Royal Bank of Scotland (RBS) has built an analytics neural network, capable of assessing risk across its business...
customers' supply chains.
The bank is entering the digital age with the use of data analytics to derive value on banking transactions.
In 2013, it created a Customer Solutions Group (CSG), tasked with providing insight to RBS executives and customer engagement teams.
CSG has access to data from approximately 1.5 million business customers and sees more than £7bn per day and £1.5tn (US$2.4tn) annual transactions.
Alan Grogan, chief analytics officer at Royal Bank of Scotland, said: "We want to use advanced analytics to free up the data."
To help customers develop better business strategies, the bank needed more insight into the bigger macroeconomic picture and the behaviour of its clients.
He said the analytics would support business banking customers, and help the bank's risk management process.
SQL Server Parallel Data warehouse powers RBS analytics
To handle multiple terabytes of data and complex queries more efficiently, RBS implemented Microsoft SQL Server 2012 Parallel Data Warehouse. By using the Microsoft software, RBS has been able to cut a typical four-hour query to less than 15 seconds.
RBS runs an analytics ecosystem with software from several suppliers. It uses Teradata for some functions and it also has Oracle. Initially, Alan Grogan, chief analytics officer at Royal Bank of Scotland, and his team tried working with existing database installations, but loading up to 50 terabytes of data from multiple sources and waiting hours for a query to finish became frustrating.
"We had one custom query last year that was probably the most complicated query the bank had ever run, and it took three days to execute," said Grogan.
For its new analytics system Grogan selected Microsoft. He said: "We went for Microsoft because it outperformed against our objectives."
The analytics engine is built using Microsoft SQL Server 2012 Parallel Data Warehouse (PDW) preinstalled and preconfigured on an HP AppSystem appliance. This makes the system easier to deploy, while also significantly cutting costs, according to Grogan. He said: "I knew that it would be easy for my team to transition from managing SQL Server databases to SQL Server 2012 PDW, and the solution cost about 85% less than products from other vendors.”
RBS was invited to speak at Gartner's Business Intelligence Summit on 10 March in London about the project. Grogan claimed the way RBS is using analytics is unique in banking.
"Every business has a supply chain. If you start linking payments together you end up with a neural network." In effect, by tracing transactions and following the trail of money, RBS is able to map out its business banking customers' supply chain.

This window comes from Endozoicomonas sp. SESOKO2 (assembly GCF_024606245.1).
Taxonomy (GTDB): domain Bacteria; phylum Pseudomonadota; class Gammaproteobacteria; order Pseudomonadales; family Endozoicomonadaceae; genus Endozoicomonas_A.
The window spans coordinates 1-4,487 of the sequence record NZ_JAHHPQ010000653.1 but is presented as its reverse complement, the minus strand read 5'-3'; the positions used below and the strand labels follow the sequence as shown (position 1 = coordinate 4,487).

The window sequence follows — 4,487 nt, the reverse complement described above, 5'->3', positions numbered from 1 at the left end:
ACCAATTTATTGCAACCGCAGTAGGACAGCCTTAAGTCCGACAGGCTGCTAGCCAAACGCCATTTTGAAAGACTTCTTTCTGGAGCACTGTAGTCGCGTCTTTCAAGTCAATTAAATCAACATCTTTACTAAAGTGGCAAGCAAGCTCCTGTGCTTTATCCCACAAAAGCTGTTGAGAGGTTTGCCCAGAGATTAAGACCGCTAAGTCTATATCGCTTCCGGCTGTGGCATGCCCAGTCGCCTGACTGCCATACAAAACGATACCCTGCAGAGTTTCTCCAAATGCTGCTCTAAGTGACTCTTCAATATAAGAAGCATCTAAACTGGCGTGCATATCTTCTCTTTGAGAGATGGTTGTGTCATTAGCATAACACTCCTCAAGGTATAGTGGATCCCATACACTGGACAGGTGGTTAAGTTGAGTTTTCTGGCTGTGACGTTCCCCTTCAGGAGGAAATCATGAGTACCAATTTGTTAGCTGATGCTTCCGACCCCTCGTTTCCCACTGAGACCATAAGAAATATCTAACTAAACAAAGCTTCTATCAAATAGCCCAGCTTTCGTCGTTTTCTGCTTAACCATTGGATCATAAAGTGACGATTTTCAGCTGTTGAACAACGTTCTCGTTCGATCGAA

Why is this important? "You can help customers understand their exposure to risks," Grogan said.
For instance, he said manufacturing is worth £160bn to the UK economy. "If a certain precious metal in your smartphone is sourced in another country, like Ukraine, [disruption of its supply] would infect the UK economy."
It is a situation that car manufacturers like General Motors (GM) faced following the Japanese Tsunami in 2011, Grogan said: "Semiconductors in satellite navigation systems and computer systems meant car makers like GM suffered delays in production due to the Tsunami."
Banks have previously never been involved in providing risk advice on a customer's supply chain. However, Grogan said: "As the UK's biggest business bank RBS has a lot of digital information and we can look at supply chain risks in near real time."
Analytics as a revenue driver
Grogan described this use of analytics as "Banking 2.0" where the bank deploys big data and analytics so that every decision is fact based. It allows the bank to turn relationships to partnerships, he said.
When asked whether RBS will build a business around this new analytics capability, Grogan said: "I don't want to be a data shop, I am a bank, but I want to help customers meet their needs. Hopefully the risks to the bank will fall."
By using data analytics to put customers on a firmer footing, Grogan said the bank gains better insight into the risks associated with lending to a business customer. He said: "The bank will be on a stable footing and hopefully RBS will make money."
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He believes data monetisation is a decision that will need to be made with the bank's customers. After all, it is their transactional data that feeds the analytics engine. There are certainly organisations that would charge for near real-time suppy chain risk exposure data. But, Grogan believes the more the customer does business with RBS, the greater value the bank gains.
He said: "Personally I'm against charging right now. We want to lend to people but we also want our money back." And this is the real value the analytics provides to RBS.